Get your students to do all the hardwork

Even after completing my University course, I still found that there were still some fairly simple parts of my subject that I never quite got a firm grasp of. There were those parts of the subject that when studied at school never quite ‘clicked’, and always seemed trickier to understand. Even though much harder concepts had presented less challenge, these always seemed an obstacle.

It was only when I became a teacher that suddenly I realised that these concepts were quite straightforward.

I came to realise that I wasn’t suddenly older, or smarter; I found them tricky just a few months earlier. What had changed was that I’d been required to teach them to somebody else.

When you have to teach somebody else, you have to understand and consider what you are learning to a different level. You have to think about how to explain it; how to ask questions about it; what problems somebody else might have with it – in other words, you need to learn it much more deeply.

So why not allow students to access this process from time to time? Why not flip the learning in a classroom and flip the roles – and potentially even help with blended learning?

The main idea behind this tip is getting the students to produce the resources to teach a lesson on a topic, the only caveat is they also have to produce the answers to the questions they produce.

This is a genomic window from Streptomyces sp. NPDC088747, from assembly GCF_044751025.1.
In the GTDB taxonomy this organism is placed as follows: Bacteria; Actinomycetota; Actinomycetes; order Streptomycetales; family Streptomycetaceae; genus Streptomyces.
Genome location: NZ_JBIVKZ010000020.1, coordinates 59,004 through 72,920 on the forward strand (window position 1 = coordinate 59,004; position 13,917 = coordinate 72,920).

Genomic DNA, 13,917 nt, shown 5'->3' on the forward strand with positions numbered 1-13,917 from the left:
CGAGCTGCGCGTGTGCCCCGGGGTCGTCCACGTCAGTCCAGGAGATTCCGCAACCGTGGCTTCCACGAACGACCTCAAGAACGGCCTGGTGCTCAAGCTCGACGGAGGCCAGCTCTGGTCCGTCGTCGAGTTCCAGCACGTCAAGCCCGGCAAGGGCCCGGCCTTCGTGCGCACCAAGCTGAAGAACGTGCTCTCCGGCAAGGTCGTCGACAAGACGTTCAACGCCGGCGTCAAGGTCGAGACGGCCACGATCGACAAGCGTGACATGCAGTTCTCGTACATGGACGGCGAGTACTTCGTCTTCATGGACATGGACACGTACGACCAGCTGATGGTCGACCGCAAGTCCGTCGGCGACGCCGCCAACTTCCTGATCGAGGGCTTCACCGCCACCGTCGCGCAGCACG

Over years I have shown teachers this strategy of flipped learning; it can easily be adapted to work with a blended learning model, by getting students to research and produce resources before the lesson – so that they can then teach each other in the lesson. This is also excellent to help with the consolidation of a theory or an idea.

Let’s look at an example of how this would be done. The first thing you must do for this is to have in a place a consistent routine to your resources and your students should know how your resources are laid out and how your resources flow, they are going to recreate it from this, you could produce a template for them to work from. We are only interested with the content of the resource and not so much the layout.

At Rethink we want to think of different methods of delivering content over just using PowerPoint, but for the sake of the students they will be using presentation software to create the learning. You outline what you would like the students to teach, this can be easily differentiated in the class based on the level of understanding you want a student to have or the depth in which you want the students to explore.

Once the students have created the learning resources get them to create the questions to go with it, again, start the students off with following a format you would use to create question resources. Remind the students they can only ask a question they know the answer to. This will test the student’s depth of understanding as coming up with questions (as I am sure you know) can be very tricky.

Once all the resources are complete you could get the students in groups to use them and teach each other the content, again, these groups would not be random, you could select the parts of the learning that different students teach based on their ability, such that more able students teach harder concepts, but all students cover the curriculum content.

Jigsaw teaching